Introducing: Jules Dore’
Very sadly, long-time Palmyra Firefighter and all around great guy Jules Dore’ passed this morning, March 26, 2021. Following is an article first posted on the Borough’s website about Jules on June 26, 2013. Rest In Peace Jules and our condolences to his family and friends.
Three in a series of articles spotlighting Borough of Palmyra employees, volunteers and community members.
Jules R. Dore’ has been an active member of the Independence Fire Co. #1 for over 40 years. His dedication and love for the fire department has grown along with him and his family.
After graduating from high school and enrolling in mortuary school, Jules served in the US Marine Corp Reserves for 5 years. Jules joined Prospect Heights Fire Department in Ewing Twp., Mercer County, with his younger brother Tom in 1964. Their mom was not happy when the two of them would run out on a fire call as she was putting dinner on the table. When they got back from the calls, dinner was no longer on the table. In 1967 Jules joined the Pennington Road Fire Company, (also in Ewing Twp.) because they had an ambulance and Jules was interested in that too. Pennington Road was also a social place where many weddings took place in the hall above the firehouse. One night while Jules was bar-tending a wedding, he asked one of the waitresses if she wanted to dance. That waitress and member of the Pennington Road Ladies Auxiliary, was Beatrice, who would become his wife in 1969. Their reception was in that very same hall where their first dance took place, including pictures on the fire truck. Beatrice knew the dedication it took to be a volunteer fireman since her father was also a member of Pennington Road Fire Company with Jules.
In 1969 Jules, joined the Independence Fire Co. #1 after he moved to Palmyra to take on a new position as funeral director for Snover Funeral Home in Palmyra after relocating from Ewing Twp, NJ. One of the first people that Jules had met and become best friends with after moving to Palmyra was former Palmyra Fire Dept member John Dietz. Jules and John both enjoyed listening to their fire radio scanners and would get in the car and would go to any multi-alarm fires in the South Jersey and Philadelphia area. Their love of the “Brotherhood” took them to New York City, where they would visit different FDNY firehouses.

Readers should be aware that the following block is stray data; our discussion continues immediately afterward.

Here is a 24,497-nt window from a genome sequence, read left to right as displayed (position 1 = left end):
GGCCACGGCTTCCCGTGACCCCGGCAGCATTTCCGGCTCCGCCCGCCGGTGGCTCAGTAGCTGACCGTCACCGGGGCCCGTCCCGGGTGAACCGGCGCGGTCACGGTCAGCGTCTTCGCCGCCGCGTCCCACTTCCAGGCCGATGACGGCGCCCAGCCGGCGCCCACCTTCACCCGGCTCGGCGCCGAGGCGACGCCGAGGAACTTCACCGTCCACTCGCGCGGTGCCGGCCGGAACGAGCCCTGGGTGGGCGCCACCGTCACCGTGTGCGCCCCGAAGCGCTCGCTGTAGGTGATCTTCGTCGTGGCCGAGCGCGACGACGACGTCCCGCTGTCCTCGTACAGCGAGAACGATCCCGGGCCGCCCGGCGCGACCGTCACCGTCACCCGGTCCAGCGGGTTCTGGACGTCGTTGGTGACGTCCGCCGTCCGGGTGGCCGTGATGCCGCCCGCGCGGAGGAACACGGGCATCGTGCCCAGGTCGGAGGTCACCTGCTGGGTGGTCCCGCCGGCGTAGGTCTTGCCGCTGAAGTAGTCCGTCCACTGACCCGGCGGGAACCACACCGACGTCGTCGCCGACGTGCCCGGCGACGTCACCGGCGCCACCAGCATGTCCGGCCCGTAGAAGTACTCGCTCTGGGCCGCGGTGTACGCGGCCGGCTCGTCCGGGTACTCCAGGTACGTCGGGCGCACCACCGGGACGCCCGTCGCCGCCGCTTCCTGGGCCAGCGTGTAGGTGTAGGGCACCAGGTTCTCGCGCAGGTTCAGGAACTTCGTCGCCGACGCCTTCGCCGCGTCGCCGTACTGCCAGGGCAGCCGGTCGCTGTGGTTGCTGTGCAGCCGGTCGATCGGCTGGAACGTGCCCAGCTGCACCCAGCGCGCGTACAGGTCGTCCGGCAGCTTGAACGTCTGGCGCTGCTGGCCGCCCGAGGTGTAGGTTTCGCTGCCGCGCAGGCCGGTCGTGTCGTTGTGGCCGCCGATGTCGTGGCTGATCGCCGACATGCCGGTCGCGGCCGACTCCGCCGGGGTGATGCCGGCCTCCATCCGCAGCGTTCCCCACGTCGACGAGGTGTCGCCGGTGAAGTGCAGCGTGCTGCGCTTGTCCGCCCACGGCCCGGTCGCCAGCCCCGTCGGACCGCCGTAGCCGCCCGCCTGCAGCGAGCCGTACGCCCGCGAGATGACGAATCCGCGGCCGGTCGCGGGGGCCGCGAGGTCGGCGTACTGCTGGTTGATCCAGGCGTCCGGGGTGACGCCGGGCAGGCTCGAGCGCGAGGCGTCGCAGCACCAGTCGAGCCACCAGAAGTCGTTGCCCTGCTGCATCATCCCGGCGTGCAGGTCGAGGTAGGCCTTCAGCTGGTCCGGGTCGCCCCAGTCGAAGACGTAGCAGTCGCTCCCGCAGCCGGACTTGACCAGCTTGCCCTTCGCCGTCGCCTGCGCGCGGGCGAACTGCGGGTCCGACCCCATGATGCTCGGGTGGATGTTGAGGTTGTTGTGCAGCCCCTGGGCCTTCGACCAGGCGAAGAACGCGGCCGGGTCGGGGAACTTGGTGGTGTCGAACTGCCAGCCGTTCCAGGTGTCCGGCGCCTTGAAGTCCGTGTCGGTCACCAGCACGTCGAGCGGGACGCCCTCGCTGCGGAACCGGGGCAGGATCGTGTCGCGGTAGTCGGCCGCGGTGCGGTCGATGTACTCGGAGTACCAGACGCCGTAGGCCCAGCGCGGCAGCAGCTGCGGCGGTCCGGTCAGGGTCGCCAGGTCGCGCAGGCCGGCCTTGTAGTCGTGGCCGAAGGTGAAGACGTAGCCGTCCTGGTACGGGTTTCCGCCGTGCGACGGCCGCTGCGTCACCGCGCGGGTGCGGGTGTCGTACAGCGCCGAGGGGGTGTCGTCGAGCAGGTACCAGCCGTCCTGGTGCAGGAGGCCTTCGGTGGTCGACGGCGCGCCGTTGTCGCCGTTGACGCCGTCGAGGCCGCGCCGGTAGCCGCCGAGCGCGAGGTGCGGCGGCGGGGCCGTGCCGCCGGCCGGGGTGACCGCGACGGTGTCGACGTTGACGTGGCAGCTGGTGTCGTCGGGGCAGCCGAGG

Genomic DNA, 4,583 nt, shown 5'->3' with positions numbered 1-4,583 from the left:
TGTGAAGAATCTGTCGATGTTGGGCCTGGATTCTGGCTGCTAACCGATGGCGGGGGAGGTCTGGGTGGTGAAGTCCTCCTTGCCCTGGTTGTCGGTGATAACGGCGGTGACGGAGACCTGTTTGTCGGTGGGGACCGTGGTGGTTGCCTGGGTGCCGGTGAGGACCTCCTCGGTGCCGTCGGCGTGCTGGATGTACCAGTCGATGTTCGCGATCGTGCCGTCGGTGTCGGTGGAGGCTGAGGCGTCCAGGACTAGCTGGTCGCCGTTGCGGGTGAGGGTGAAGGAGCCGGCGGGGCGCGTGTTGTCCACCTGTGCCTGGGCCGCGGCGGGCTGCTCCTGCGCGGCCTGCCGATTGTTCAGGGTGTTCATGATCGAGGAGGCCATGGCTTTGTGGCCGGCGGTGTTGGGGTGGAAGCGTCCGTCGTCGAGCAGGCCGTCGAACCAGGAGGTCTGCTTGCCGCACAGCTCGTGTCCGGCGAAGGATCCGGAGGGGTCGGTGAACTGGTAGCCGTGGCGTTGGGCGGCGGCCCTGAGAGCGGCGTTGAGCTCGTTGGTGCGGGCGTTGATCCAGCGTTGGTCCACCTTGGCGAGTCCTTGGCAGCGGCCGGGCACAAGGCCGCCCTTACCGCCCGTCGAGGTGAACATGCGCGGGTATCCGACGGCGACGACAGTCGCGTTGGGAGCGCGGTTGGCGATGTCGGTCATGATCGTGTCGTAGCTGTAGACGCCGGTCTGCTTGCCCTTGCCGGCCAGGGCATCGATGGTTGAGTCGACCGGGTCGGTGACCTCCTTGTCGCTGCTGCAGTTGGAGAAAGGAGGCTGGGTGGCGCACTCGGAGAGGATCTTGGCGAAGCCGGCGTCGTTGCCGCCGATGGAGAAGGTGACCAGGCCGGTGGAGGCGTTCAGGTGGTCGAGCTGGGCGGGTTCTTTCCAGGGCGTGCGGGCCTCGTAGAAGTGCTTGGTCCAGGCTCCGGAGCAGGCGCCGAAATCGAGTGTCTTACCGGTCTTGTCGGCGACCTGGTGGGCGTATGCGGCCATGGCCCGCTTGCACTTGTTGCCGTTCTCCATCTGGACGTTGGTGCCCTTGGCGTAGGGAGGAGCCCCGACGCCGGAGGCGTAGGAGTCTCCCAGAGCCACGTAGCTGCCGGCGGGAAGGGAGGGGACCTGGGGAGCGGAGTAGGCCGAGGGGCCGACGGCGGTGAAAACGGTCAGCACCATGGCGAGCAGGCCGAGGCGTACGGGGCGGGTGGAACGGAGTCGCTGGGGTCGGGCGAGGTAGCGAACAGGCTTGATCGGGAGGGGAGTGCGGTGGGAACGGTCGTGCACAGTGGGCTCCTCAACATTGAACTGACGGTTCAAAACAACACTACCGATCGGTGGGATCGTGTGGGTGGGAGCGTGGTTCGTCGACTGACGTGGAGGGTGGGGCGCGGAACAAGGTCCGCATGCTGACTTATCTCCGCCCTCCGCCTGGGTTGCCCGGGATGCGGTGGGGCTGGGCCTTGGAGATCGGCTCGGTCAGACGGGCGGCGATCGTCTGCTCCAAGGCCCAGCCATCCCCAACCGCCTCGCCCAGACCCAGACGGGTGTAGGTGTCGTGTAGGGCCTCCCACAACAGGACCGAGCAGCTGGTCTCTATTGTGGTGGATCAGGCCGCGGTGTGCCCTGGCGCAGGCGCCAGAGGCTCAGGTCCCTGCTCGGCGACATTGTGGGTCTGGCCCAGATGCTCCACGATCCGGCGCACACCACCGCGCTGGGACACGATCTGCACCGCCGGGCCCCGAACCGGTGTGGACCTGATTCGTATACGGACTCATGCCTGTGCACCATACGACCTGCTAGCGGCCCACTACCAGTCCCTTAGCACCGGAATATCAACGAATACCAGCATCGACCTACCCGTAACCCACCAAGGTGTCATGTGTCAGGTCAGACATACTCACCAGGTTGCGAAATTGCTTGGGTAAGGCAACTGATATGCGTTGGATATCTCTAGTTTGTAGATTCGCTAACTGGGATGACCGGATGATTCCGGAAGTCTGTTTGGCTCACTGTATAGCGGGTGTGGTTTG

Besides the Palmyra Fire Company Family, Jules and Bea expanded their family with a daughter and son, Michelle and Marc. Life in The Dore’ house revolved around the firehouse. Bea has been a member of the Ladies Auxiliary since 1971, holding various positions within the organization. She has helped with Wednesday hoagie sales, flower sales, craft fairs and whatever else needs to be done to make sure the Ladies Auxiliary is supporting the men. Michelle has always been a fixture around the firehouse whether helping to wash the fire trucks with Dad or helping at fundraisers the firehouse would have. Michelle has been a member of the Ladies Auxiliary since 2002 and has held the Vice President position twice. As a little boy, Marc would follow Jules out the door to the car to try to go with him to the firehouse whenever the fire pager went off. Ever since Marc could talk, all he ever talked about was being a firefighter. He joined Palmyra F.D. as a Junior Member in February 1993. Marc would keep his bike in the hallway and would ride it to the firehouse when a call came in and Jules was not home to give him a ride. Marc also tagged along with Jules and John to the FDNY firehouses. Marc started to eat, sleep, and breathe FDNY. Marc’s dream of becoming an FDNY firefighter happened in July 2001 when he was sworn into the New York City Fire Department. Marc worked his first three years in Manhattan and has worked in the Bronx for the past nine years.